ZFIN ID: ZDB-PUB-080415-14
Connexin43 (GJA1) is required in the population of dividing cells during fin regeneration
Hoptak-Solga, A.D., Nielsen, S., Jain, I., Thummel, R., Hyde, D.R., and Iovine, M.K.
Date: 2008
Source: Developmental Biology 317(2): 541-548 (Journal)
Registered Authors: Hyde, David R., Iovine, M. Kathryn, Thummel, Ryan
Keywords: Bone growth, short fin, Regeneration, Zebrafish, Cell proliferation, Cx43, GJIC
MeSH Terms:
  • Animal Structures/physiology*
  • Animals
  • Cell Communication/physiology*
  • Cell Proliferation
  • Connexin 43/genetics
  • Connexin 43/metabolism*
  • Cryoultramicrotomy
  • Electroporation
  • Gap Junctions/physiology*
  • Immunoblotting
  • In Situ Hybridization
  • Mutation/genetics
  • Regeneration/physiology*
  • Zebrafish/genetics*
  • Zebrafish/physiology
PubMed: 18406403 Full text @ Dev. Biol.
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ABSTRACT
In zebrafish, mutations in the gap junction gene connexin43 lead to short bony fin ray segments that give rise to the short fin phenotype. The sof(b123) mutant exhibits fins that are half the length of wild-type fins and have reduced levels of cx43 mRNA. We find that sof(b123) regenerating fins exhibit reduced levels of cell proliferation. Interestingly, the number of dividing cells per unit length of fin growth is similar between wild-type and mutant fins, suggesting that the number of cells that enter the cell cycle is specifically affected in sof(b123). Expression of cx43 is identified in mitotic cells, which further suggests that Cx43 may contribute to establishing or maintaining the population of dividing cells. Indeed, missense alleles exhibiting high or low levels of gap junctional communication reveal a correlation between defects in direct cell-cell communication, cell proliferation, and segment length. Finally, targeted gene knockdown of cx43 in adult regenerating fins recapitulates the sof(b123) phenotype, revealing that the loss of Cx43 is sufficient to reduce both cell proliferation and segment length. We hypothesize that the level of gap junctional intercellular communication among dividing cells regulates the level of cell proliferation and ultimately regulates bone growth.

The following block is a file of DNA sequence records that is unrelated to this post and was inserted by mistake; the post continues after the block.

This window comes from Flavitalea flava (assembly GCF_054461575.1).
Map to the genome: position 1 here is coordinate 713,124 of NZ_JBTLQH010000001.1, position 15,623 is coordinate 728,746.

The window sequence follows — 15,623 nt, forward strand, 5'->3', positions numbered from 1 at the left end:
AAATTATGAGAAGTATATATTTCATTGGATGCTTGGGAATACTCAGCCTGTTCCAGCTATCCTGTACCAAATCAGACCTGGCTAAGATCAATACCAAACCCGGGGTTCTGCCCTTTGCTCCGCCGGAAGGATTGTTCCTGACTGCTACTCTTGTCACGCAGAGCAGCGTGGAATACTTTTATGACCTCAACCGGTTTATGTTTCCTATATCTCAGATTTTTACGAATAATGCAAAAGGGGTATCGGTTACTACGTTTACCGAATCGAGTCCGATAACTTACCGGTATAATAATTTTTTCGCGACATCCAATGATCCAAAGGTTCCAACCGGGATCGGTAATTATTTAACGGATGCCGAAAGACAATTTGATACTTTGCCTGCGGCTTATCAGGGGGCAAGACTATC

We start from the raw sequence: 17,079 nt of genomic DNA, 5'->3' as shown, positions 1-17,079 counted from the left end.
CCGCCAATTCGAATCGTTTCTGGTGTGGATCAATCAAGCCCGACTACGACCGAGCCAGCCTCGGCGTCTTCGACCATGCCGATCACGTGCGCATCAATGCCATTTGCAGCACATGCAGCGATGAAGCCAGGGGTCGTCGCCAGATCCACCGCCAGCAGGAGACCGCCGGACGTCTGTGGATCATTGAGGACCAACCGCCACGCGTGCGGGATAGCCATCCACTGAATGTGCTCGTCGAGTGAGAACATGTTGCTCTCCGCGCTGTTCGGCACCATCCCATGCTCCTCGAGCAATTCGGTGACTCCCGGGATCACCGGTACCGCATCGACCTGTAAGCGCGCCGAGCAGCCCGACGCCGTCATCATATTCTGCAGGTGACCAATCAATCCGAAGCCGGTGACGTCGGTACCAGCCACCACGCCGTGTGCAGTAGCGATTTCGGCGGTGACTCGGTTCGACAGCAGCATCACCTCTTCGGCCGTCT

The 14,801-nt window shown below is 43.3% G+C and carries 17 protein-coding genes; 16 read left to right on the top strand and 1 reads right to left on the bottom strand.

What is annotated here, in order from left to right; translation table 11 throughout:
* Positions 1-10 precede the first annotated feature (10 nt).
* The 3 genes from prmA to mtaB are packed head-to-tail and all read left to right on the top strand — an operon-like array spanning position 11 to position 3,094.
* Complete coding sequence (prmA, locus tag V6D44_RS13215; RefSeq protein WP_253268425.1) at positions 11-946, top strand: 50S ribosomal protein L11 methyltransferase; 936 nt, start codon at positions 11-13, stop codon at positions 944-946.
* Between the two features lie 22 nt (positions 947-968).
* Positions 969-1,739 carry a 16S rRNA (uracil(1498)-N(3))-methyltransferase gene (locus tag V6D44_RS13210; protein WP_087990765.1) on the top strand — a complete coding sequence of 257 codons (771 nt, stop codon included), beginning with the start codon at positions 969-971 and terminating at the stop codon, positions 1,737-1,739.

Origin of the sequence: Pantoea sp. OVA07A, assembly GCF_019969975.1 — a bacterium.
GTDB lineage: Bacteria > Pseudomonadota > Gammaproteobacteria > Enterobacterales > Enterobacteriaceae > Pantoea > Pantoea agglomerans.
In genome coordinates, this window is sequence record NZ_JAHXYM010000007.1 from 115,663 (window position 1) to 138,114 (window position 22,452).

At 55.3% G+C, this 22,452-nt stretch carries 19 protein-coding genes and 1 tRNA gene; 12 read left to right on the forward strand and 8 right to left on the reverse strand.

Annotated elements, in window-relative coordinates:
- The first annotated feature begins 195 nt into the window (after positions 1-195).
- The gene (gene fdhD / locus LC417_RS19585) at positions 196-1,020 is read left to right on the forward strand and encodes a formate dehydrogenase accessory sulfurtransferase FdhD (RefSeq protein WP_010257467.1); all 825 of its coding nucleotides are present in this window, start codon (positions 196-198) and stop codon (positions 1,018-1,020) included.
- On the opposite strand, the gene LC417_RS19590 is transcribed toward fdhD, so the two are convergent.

ADDITIONAL INFORMATIONNo data available